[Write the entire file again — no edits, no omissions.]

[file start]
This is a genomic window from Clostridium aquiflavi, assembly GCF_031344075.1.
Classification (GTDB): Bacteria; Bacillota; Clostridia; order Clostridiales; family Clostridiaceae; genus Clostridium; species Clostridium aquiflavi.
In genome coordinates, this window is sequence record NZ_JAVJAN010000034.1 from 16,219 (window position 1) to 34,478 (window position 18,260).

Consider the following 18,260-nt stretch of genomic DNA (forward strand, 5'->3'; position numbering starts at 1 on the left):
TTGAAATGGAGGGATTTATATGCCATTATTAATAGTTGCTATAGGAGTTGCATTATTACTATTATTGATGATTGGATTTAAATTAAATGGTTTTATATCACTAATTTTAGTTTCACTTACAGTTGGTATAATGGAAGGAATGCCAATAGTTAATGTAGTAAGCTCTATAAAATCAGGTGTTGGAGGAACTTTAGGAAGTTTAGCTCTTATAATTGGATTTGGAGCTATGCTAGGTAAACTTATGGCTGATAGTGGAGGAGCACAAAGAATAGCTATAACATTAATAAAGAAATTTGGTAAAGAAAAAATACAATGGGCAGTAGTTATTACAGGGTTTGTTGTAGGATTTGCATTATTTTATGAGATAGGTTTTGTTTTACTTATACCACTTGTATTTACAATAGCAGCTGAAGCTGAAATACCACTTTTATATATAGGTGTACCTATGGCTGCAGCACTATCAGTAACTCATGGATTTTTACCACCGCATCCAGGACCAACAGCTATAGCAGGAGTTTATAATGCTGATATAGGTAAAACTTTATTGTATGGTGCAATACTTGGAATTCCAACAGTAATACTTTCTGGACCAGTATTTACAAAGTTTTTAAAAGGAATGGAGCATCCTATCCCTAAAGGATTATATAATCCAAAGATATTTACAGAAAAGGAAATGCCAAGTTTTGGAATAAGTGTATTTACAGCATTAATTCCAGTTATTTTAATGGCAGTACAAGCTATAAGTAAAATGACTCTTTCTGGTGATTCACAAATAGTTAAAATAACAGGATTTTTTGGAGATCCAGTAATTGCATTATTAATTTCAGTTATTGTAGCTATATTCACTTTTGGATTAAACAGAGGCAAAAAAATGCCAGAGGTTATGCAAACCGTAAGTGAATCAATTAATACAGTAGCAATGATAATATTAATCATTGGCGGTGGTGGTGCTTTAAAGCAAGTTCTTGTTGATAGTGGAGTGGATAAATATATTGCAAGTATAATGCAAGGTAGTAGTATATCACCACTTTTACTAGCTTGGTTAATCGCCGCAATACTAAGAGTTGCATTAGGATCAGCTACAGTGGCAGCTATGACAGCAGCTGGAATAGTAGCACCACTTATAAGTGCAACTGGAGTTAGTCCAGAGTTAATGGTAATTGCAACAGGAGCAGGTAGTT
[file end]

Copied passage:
This is a genomic window from Clostridium aquiflavi, assembly GCF_031344075.1.
Classification (GTDB): Bacteria; Bacillota; Clostridia; order Clostridiales; family Clostridiaceae; genus Clostridium; species Clostridium aquiflavi.
In genome coordinates, this window is sequence record NZ_JAVJAN010000034.1 from 16,219 (window position 1) to 34,478 (window position 18,260).

Consider the following 18,260-nt stretch of genomic DNA (forward strand, 5'->3'; position numbering starts at 1 on the left):
TTGAAATGGAGGGATTTATATGCCATTATTAATAGTTGCTATAGGAGTTGCATTATTACTATTATTGATGATTGGATTTAAATTAAATGGTTTTATATCACTAATTTTAGTTTCACTTACAGTTGGTATAATGGAAGGAATGCCAATAGTTAATGTAGTAAGCTCTATAAAATCAGGTGTTGGAGGAACTTTAGGAAGTTTAGCTCTTATAATTGGATTTGGAGCTATGCTAGGTAAACTTATGGCTGATAGTGGAGGAGCACAAAGAATAGCTATAACATTAATAAAGAAATTTGGTAAAGAAAAAATACAATGGGCAGTAGTTATTACAGGGTTTGTTGTAGGATTTGCATTATTTTATGAGATAGGTTTTGTTTTACTTATACCACTTGTATTTACAATAGCAGCTGAAGCTGAAATACCACTTTTATATATAGGTGTACCTATGGCTGCAGCACTATCAGTAACTCATGGATTTTTACCACCGCATCCAGGACCAACAGCTATAGCAGGAGTTTATAATGCTGATATAGGTAAAACTTTATTGTATGGTGCAATACTTGGAATTCCAACAGTAATACTTTCTGGACCAGTATTTACAAAGTTTTTAAAAGGAATGGAGCATCCTATCCCTAAAGGATTATATAATCCAAAGATATTTACAGAAAAGGAAATGCCAAGTTTTGGAATAAGTGTATTTACAGCATTAATTCCAGTTATTTTAATGGCAGTACAAGCTATAAGTAAAATGACTCTTTCTGGTGATTCACAAATAGTTAAAATAACAGGATTTTTTGGAGATCCAGTAATTGCATTATTAATTTCAGTTATTGTAGCTATATTCACTTTTGGATTAAACAGAGGCAAAAAAATGCCAGAGGTTATGCAAACCGTAAGTGAATCAATTAATACAGTAGCAATGATAATATTAATCATTGGCGGTGGTGGTGCTTTAAAGCAAGTTCTTGTTGATAGTGGAGTGGATAAATATATTGCAAGTATAATGCAAGGTAGTAGTATATCACCACTTTTACTAGCTTGGTTAATCGCCGCAATACTAAGAGTTGCATTAGGATCAGCTACAGTGGCAGCTATGACAGCAGCTGGAATAGTAGCACCACTTATAAGTGCAACTGGAGTTAGTCCAGAGTTAATGGTAATTGCAACAGGAGCAGGTAGTT